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Knowledge Moves. Strathern (2004) points out that knowledge moves by virtue of being embedded within objects that it is used to create. Therefore, for example, price of buying a computer includes not only metal and plastic box that you look at, but also price of research and development that went into creating it. This is also extensible to creation of knowledge in scientific community. Embedded into any scientific paper is not only immediate knowledge that it purports to show, but also information contained in papers that were used to produce hypothesis on which it is based. We can return to work of Latour for a clearer example of how information changes as it shifts location. In Pandora’s Hope (1999) he describes a field trip by a group of scientists to Amazon, designed to investigate a botanical mystery at edge of rainforest. Several small trees that usually grow only in savannah around forest had been found a few metres inside wood, and there was some debate as to whether this was a sign that forest was advancing (the tree was a scout) or retreating (the tree was left over by a shrinking forest). Latour traces plot of a group of soil samples from their position at edge of Amazonian jungle to their eventual resting place in academic literature. From ground, a sample is moved to a pedocomparator (a briefcase-sized grid) whereby it can be compared to other samples. Then via a process of inscription same soil sample becomes a figure in a chart. Latour likens process to a movement from ‘thing’ to ‘sign’. Once soil sample has ‘become’ a sign, it can be transmitted and reproduced with ease (ibid 1999: 54). Information then, is transformed as it moves through both time and space. Latour and Woolgar’s ethnography demonstrates that as historical information (in form of facts) is used by people it becomes part of something else, a new ‘fact’, in present day. Tsoukas points out that individual is a rich source of data which almost immediately becomes decontextualised and readily moved about. As it moves, information takes on new meanings dependent on situation it is used in and person that is using it.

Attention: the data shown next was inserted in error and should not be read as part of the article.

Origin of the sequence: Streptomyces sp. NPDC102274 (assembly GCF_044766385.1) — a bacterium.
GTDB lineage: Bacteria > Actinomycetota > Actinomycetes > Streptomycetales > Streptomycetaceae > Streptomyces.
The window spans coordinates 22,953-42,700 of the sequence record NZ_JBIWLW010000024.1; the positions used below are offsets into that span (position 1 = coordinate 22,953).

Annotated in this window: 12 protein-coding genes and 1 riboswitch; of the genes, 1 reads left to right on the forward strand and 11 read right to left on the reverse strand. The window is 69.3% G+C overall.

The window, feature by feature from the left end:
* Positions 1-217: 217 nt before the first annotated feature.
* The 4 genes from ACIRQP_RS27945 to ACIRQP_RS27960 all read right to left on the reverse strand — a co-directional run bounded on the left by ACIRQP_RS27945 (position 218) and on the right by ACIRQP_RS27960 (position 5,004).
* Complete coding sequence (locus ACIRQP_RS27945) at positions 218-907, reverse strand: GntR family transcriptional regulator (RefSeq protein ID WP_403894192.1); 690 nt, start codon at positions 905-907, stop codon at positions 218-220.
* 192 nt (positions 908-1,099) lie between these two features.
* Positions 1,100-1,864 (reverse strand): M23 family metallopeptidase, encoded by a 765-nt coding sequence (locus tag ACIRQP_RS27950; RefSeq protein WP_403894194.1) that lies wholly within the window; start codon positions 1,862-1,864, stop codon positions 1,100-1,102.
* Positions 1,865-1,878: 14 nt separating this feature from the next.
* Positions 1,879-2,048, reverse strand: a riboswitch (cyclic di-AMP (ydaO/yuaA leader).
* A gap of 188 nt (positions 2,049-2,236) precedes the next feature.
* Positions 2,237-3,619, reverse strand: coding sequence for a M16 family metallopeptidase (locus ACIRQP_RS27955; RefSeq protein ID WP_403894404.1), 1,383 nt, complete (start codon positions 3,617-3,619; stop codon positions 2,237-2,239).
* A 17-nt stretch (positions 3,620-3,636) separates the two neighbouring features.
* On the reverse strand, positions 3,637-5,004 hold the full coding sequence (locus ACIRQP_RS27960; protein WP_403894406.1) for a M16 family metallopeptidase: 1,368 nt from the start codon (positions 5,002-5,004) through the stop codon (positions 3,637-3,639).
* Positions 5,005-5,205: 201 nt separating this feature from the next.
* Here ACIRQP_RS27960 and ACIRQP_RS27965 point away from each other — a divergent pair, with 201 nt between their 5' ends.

International Classification of Diseases Revision 10. This is used be hospitals to classify patients according to illness, disease or accident that they are admitted for. Commonly used tests include standard gamble, feeling thermometer and time trade-off techniques. The Health Technology Assessment Programme has published a review of all of these measures (see references).
American Accounting Association. A Statement of Basic Accounting Theory. 1966; Sarasota, Florida: American Accounting Association.
Bachelard G. Le Materialisme Rationnel. 1953; Paris, PUF.
Brazier J, Deverill M, Green C et al. A Review of Use of Health Status Measures in Economic Evaluation. Health Technology Assessment 1999; 3: 9.
Hyland ME. Quality-of-Life Measures as Providers of Information on Value-for-Money of Health Interventions – Comparisons and Recommendations for Practice. Pharmacoeconomics 1997; 11 (1): 19-31.
Latour B. Pandora’s Hope - Essays on Reality of Science Studies. 1999; London, Harvard University Press.
Latour B and Woolgar S. Laboratory Life - The Construction of Scientific Facts. 1979; New Jersey, Princeton University Press.
Power M. Making Things Auditable. Accounting, Organisations and Society 1996; 21 (2/3): 289-315.
Power M. The Audit Society – Rituals of Verification. 1997; Oxford, Oxford University Press.
Strathern M. Commons and Borderlands - Working Papers on Interdisciplinarity, Accountability and Flow of Knowledge. 2004; Oxon, Sean King Publishing.
Tzoukas H. The Tyranny of Light - The Temptations and Paradoxes of Information Society. Futures 1997; 9: 827-843.
Jack Boulton is the editor of Stimulus Respond, the E-Zine for Urban Anthropologists (www.stimulusrespond.com). You may reproduce this article with permission (obtained by emailing firstname.lastname@example.org) and on the condition that the author is credited along with a link to Stimulus Respond.